Crisis Containment Could Empower Brands

Consumer demand for security is top-of-mind among marketing professionals, but few have taken measures to secure corporate data or to inform customers of their efforts. The “Secure the Trust of Your Brand: How Security and IT Integrity Influence Corporate Brands” report released by the CMO Council looks at how marketers address security issues and prepare for crisis containment.

Corporate data breaches, identity theft, and Internet fraud concern a majority of online consumers; a point made clear in the first portion of the study. No matter the measures taken by corporations to prevent security breaches, only 29 percent of marketers say there’s a crisis containment plan in place at their companies should data be leaked.


Does your company have a specific crisis containment plan for security break-ins or failures?
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“Companies need to take steps to first of all get a good security system and policy in place for customers, and make sure policies have been gone over internally with employees, and have a crisis plan in place in case something does happen,” said Scott Van Camp, editorial director of the CMO Council.

A crisis containment plan includes every response from the company stemming from a particular problem, as well as products and services offered to customers affected by the breach. A recent example is ChoicePoint, a credential verification and risk management company that experienced a security breach. In response, the company set up a special informational Web site and offered a free credit check for those affected by the breach.

“They were pretty responsive, and pretty much able to negate some of the brand trust they lost,” said Van Camp.


Does Security and IT integrity provide an opportunity for competitive brand differentiation in your industry?
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Data integrity offers brands an opportunity to differentiate themselves from competitors. Close to 60 percent of marketers believe enforcing security and IT boosts a brand, compared to 21 percent who think it doesn’t have an effect. While marketers recognize the importance, security has yet to be used in company messaging in a meaningful way. About 60 percent of marketers don’t include security updates in marketing communications. Only 37 percent of marketers leverage actions their companies have taken toward tighter security in their messaging.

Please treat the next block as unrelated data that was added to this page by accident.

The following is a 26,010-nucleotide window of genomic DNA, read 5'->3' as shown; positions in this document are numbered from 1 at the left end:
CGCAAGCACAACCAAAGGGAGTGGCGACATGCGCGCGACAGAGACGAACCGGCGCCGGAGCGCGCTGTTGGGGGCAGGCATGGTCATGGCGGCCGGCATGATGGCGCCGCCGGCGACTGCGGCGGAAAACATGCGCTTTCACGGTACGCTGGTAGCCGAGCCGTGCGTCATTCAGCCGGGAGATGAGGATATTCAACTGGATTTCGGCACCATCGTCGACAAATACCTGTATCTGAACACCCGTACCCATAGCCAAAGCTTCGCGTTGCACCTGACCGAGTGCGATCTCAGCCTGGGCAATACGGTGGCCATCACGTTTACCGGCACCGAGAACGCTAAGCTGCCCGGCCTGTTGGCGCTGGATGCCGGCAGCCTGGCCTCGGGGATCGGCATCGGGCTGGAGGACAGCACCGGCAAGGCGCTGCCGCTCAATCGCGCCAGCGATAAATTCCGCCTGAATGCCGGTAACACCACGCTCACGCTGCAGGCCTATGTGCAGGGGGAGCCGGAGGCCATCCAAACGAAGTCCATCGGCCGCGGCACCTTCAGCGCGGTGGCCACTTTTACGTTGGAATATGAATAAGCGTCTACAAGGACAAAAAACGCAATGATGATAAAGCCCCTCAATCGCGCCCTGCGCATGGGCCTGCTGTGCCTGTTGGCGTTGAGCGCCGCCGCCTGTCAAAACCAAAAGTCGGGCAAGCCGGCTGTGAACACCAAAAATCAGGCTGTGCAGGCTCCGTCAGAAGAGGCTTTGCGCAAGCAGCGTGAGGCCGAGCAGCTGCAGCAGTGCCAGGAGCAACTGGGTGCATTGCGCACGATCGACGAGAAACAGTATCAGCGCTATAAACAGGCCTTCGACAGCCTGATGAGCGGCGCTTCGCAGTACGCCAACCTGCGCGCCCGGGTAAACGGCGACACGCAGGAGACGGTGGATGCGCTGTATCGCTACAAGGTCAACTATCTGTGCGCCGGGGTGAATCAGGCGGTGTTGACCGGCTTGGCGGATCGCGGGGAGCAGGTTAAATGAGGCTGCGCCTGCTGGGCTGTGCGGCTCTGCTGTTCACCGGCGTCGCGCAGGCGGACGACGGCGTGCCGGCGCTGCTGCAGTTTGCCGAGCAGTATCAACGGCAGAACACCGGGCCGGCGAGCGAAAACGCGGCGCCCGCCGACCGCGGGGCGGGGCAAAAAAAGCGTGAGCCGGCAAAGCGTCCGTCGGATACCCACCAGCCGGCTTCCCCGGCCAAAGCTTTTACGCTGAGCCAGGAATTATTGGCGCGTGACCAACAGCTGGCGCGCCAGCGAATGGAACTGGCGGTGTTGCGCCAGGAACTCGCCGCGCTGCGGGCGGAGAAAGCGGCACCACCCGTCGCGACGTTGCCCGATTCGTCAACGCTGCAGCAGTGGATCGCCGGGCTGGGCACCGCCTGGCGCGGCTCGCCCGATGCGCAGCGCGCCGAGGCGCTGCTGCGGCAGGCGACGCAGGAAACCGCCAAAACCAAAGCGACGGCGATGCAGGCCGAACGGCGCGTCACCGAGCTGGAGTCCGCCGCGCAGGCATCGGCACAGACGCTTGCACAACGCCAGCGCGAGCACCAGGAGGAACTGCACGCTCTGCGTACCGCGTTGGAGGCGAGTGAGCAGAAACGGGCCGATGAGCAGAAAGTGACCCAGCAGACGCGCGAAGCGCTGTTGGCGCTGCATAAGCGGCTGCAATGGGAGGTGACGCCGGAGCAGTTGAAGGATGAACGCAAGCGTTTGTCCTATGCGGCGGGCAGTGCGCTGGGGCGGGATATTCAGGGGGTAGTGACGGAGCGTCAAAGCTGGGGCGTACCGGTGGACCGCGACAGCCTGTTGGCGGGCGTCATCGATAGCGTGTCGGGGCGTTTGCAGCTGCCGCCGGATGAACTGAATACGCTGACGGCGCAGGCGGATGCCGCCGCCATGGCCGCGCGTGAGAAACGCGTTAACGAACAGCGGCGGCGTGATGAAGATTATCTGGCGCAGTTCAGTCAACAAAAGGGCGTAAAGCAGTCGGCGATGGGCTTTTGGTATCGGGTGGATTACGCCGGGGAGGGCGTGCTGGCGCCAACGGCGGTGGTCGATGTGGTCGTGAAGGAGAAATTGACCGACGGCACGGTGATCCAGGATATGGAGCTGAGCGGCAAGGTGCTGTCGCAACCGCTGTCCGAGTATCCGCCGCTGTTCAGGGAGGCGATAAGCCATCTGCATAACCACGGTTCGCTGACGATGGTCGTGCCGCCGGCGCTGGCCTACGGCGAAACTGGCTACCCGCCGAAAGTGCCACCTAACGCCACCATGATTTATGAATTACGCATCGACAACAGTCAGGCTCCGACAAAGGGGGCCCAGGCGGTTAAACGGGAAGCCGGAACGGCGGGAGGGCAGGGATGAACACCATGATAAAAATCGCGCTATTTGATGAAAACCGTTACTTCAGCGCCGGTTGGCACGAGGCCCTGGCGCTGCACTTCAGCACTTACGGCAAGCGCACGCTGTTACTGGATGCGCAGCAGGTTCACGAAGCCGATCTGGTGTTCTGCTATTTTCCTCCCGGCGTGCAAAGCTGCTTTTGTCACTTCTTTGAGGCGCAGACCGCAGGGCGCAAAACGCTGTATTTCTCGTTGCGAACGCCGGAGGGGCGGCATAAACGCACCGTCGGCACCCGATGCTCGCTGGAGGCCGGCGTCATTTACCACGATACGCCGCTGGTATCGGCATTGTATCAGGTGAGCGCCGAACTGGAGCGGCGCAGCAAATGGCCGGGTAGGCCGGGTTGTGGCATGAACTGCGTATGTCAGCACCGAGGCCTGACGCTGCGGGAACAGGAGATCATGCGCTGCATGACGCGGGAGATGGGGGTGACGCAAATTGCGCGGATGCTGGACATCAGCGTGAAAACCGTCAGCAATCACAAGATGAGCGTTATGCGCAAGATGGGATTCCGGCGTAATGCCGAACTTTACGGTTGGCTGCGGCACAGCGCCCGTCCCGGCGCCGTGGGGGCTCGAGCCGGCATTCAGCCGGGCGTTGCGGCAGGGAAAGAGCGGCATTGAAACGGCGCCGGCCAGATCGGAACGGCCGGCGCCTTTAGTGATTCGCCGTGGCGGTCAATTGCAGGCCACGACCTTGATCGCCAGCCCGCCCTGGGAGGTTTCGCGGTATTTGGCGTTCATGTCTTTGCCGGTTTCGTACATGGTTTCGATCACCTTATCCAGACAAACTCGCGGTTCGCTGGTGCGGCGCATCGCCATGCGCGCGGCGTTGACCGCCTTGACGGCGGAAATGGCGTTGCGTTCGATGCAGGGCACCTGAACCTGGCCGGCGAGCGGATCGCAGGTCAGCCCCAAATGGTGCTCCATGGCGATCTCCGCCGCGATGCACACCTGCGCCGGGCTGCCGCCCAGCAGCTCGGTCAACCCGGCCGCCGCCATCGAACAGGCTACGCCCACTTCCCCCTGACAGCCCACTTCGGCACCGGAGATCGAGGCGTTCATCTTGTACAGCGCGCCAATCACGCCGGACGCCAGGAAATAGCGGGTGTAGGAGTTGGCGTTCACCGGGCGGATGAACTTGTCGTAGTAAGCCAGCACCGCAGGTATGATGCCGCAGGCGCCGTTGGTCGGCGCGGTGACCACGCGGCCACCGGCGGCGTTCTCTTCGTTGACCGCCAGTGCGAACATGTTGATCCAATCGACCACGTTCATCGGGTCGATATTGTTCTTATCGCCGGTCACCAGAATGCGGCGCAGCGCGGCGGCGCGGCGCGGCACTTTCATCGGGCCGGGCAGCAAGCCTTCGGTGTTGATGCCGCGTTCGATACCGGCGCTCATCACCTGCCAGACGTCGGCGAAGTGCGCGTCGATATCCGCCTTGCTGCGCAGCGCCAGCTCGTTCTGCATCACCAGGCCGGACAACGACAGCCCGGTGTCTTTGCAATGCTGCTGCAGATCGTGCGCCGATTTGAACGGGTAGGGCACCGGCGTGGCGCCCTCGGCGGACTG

Has Security become a more significant theme in your company's messaging, positioning and marketing communications during the past few years?
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“We think that marketers can use security as a competitive differentiator because security’s becoming such a big issue now,” said Van Camp. If they have a robust security plan, they can tout that in their messaging more.”

The study was produced in collaboration with Symantec and Factiva. It includes major surveys of corporate executives, marketers, and customers, including a survey of over 2,000 consumers in North America and Europe, and in-depth discussions with marketing executives from the study’s advisory board. The published report also includes studies published by Factiva and the Zyman School of Brand Science at Emory University’s Goizeuta Business School.

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